A few days before last month’s 25th anniversary of the Chicano Moratorium and Salazar’s slaying, California Plaza in Downtown Los Angeles presented a play by Alfredo Ramos about a group of middle-aged Chicanos mourning the loss of a friend as well as their own youthful idealism and passion. Ramos, a 30-year-old East L.A. playwright, was only 5 when he watched moratorium protesters clash with sheriff’s deputies from his porch across the street from what is now Ruben Salazar Park. The characters in his play, “The Last Angry Brown Hat,” were young activists 25 years ago, but have since traded their picket signs and slogans for careers, wives, mortgages and, in one case, addictions. They speak nostalgically of the days when they and others were true Chicanos.

As the Chicano generation aged, mellowed and had their own children, the Latino population at large grew by a whopping 400%. Once overwhelmingly of Mexican origin, Latinos diversified when turmoil in Central America pushed hundreds of thousands of refugees into California during the ‘80s. A massive wave of immigration from Mexico turned Latinos, for the first time since the 1920s, into a largely foreign-born group. Today, two-thirds of adult Latinos in Los Angeles County are immigrants. More than 85% of all Latinos in the county were born or arrived after 1970. The term Chicano gradually lost its edge; it became a synonym for Mexican American. A term referring to all Americans of Latin American ancestry-- Latino --came into vogue.

Raw numbers and a newborn cultural confidence allowed Latinos to move beyond resistance as the sole basis of identity. Latino culture re-emerged as a potent, vibrant force in the United States.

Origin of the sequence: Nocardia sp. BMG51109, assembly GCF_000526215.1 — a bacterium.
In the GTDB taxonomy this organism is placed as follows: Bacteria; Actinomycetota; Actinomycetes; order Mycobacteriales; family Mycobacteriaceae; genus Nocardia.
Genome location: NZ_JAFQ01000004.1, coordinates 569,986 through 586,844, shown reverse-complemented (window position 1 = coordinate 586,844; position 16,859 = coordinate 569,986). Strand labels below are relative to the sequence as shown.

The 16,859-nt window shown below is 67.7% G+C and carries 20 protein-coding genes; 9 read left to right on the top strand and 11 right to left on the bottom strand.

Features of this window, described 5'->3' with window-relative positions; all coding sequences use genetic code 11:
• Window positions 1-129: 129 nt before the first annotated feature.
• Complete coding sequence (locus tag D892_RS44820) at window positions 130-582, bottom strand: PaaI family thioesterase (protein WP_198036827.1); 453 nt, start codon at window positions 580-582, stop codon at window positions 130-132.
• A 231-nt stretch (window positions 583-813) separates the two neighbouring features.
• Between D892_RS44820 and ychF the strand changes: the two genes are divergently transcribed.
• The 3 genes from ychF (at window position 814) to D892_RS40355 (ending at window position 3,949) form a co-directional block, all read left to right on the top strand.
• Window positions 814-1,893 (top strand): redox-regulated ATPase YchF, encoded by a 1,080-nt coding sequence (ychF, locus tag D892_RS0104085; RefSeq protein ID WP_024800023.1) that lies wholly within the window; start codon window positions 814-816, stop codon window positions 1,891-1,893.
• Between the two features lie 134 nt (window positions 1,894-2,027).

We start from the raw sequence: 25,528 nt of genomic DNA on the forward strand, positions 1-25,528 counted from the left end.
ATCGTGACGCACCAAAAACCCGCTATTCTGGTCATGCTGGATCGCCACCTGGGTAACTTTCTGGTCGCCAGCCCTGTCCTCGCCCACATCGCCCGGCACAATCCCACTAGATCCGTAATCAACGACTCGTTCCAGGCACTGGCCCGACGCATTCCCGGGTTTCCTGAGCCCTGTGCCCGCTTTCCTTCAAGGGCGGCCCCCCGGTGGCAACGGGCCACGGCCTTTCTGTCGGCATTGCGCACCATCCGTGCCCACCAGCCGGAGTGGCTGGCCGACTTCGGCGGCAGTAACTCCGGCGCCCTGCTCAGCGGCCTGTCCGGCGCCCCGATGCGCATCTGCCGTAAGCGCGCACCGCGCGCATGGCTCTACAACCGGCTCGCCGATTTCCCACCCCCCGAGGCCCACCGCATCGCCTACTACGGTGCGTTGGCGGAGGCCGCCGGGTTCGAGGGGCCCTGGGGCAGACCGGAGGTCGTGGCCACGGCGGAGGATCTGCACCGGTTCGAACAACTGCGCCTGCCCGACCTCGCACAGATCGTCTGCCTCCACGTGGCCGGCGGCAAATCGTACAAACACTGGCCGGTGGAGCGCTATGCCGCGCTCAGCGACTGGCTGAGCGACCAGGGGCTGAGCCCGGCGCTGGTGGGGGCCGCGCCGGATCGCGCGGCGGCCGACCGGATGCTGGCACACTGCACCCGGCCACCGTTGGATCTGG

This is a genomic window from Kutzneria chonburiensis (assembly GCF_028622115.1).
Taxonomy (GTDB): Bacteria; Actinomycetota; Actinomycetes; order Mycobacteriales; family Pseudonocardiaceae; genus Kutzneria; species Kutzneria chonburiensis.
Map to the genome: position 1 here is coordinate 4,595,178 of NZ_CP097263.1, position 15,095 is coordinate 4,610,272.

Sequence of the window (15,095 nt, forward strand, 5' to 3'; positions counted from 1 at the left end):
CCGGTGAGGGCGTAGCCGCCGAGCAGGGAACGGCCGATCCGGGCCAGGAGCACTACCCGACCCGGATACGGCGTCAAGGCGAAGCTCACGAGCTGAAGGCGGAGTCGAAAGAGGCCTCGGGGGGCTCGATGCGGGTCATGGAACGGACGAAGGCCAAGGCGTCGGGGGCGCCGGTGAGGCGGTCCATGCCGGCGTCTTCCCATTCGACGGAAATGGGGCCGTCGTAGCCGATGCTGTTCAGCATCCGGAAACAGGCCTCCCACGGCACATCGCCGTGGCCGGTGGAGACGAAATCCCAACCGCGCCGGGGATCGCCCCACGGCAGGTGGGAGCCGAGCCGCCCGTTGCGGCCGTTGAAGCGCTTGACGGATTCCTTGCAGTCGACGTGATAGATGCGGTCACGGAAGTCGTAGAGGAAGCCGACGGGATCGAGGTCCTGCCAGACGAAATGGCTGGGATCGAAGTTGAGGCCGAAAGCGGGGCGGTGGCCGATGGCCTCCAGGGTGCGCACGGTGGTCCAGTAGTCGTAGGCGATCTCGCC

On college campuses, where Chicanismo has always enjoyed its greatest support, students moved away from the simple oppositional stance of old. For example, 25 years ago at USC, MEChA, a militant Chicano-generation group, was the only Latino organization on campus. Today, Latino students are organizing around their interests, majors and goals. There are groups of Latino engineering students, future lawyers, nurses and writers. The Latino Business Assn. is the largest Latino organization on campus. “At one time, MEChA was the entire picture,” recalls Raul Vargas, director of the Mexican-American Alumni Assn. at USC. “Now they’re just part of a larger picture.” Chicanismo is a phase that some Latino undergraduates still go through.

The newest Latino Americans are not really sure what the Movimiento was all about. Commentators who decried the embarrassingly low turnout at last month’s anniversary march, which was labeled as the beginning of a new era in the Chicano Movement, failed to realize that most of today’s Latinos don’t share the history of the Chicano generation. Consuelo Fuerte, a 30-year-old street vendor who immigrated from Guadalajara, Mexico, 12 years ago, showed up at the march to sell soft drinks. “The truth is, I couldn’t tell you what they’re talking about,” she says. “I heard on the news that someone got killed many years ago. But, really, I don’t know.”

Ramos, the East L.A. playwright, did attend the moratorium anniversary. He is turned off by 1960s political rhetoric--as are many young Latinos who didn’t show up. Anniversary organizers avow that the ultimate goal of their reborn “movement” is to annex Aztlan, the Aztecs’ mythical homeland in the U.S. Southwest, to a “transformed Mexico,” an idea that most Latinos would scoff at. Ramos claims he and his peers have gone beyond reckless bravado and are part of a “new breed” of young Latinos. They’re too confident to be defensive. They care about social issues, yet are not driven by anger. They will fight their battles in their own ways. “We’re new and improved,” says Ramos with a laugh.

Anger and alienation were necessary ingredients for the continued success of Chicanismo. But as a character in “The Last Brown Hat” concedes, “You can’t stay angry forever.” The death throes of the Chicano Movement signal a new consciousness among Latinos. As politically and economically marginal as many of us are today, we are more defined by hope than anger. And at more than one-third of California’s population, we are now more concerned with renewing a society in decline than in preserving a minority movement.*